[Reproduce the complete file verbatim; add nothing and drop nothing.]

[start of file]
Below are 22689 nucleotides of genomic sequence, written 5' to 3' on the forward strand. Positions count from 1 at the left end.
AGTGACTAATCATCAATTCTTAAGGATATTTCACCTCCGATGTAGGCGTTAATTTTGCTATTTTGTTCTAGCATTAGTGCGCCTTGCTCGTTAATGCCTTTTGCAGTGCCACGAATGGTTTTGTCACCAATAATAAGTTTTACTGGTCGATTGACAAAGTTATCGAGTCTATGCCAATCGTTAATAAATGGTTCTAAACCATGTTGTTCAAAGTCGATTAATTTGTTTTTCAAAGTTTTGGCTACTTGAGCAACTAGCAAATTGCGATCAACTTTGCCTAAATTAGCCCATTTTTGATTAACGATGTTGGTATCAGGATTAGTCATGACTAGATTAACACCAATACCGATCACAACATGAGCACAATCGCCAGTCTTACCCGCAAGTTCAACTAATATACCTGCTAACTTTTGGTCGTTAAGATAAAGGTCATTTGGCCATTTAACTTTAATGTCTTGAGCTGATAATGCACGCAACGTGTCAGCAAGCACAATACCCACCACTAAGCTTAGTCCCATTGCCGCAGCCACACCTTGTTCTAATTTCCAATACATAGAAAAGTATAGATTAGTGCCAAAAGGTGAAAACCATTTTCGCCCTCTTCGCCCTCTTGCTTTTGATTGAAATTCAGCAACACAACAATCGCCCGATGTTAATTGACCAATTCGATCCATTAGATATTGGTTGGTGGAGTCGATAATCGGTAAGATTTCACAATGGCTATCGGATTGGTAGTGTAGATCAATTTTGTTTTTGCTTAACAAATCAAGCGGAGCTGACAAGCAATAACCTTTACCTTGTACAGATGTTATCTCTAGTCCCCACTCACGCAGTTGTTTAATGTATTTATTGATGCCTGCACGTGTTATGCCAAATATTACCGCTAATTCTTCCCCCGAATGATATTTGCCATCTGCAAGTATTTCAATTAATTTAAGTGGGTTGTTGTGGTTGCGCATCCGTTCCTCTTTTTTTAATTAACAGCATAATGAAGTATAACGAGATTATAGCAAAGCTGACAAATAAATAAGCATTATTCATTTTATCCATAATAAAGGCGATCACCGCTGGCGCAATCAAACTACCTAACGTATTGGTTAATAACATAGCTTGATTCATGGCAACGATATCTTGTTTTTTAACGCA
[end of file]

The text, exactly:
Below are 22689 nucleotides of genomic sequence, written 5' to 3' on the forward strand. Positions count from 1 at the left end.
AGTGACTAATCATCAATTCTTAAGGATATTTCACCTCCGATGTAGGCGTTAATTTTGCTATTTTGTTCTAGCATTAGTGCGCCTTGCTCGTTAATGCCTTTTGCAGTGCCACGAATGGTTTTGTCACCAATAATAAGTTTTACTGGTCGATTGACAAAGTTATCGAGTCTATGCCAATCGTTAATAAATGGTTCTAAACCATGTTGTTCAAAGTCGATTAATTTGTTTTTCAAAGTTTTGGCTACTTGAGCAACTAGCAAATTGCGATCAACTTTGCCTAAATTAGCCCATTTTTGATTAACGATGTTGGTATCAGGATTAGTCATGACTAGATTAACACCAATACCGATCACAACATGAGCACAATCGCCAGTCTTACCCGCAAGTTCAACTAATATACCTGCTAACTTTTGGTCGTTAAGATAAAGGTCATTTGGCCATTTAACTTTAATGTCTTGAGCTGATAATGCACGCAACGTGTCAGCAAGCACAATACCCACCACTAAGCTTAGTCCCATTGCCGCAGCCACACCTTGTTCTAATTTCCAATACATAGAAAAGTATAGATTAGTGCCAAAAGGTGAAAACCATTTTCGCCCTCTTCGCCCTCTTGCTTTTGATTGAAATTCAGCAACACAACAATCGCCCGATGTTAATTGACCAATTCGATCCATTAGATATTGGTTGGTGGAGTCGATAATCGGTAAGATTTCACAATGGCTATCGGATTGGTAGTGTAGATCAATTTTGTTTTTGCTTAACAAATCAAGCGGAGCTGACAAGCAATAACCTTTACCTTGTACAGATGTTATCTCTAGTCCCCACTCACGCAGTTGTTTAATGTATTTATTGATGCCTGCACGTGTTATGCCAAATATTACCGCTAATTCTTCCCCCGAATGATATTTGCCATCTGCAAGTATTTCAATTAATTTAAGTGGGTTGTTGTGGTTGCGCATCCGTTCCTCTTTTTTTAATTAACAGCATAATGAAGTATAACGAGATTATAGCAAAGCTGACAAATAAATAAGCATTATTCATTTTATCCATAATAAAGGCGATCACCGCTGGCGCAATCAAACTACCTAACGTATTGGTTAATAACATAGCTTGATTCATGGCAACGATATCTTGTTTTTTAACGCA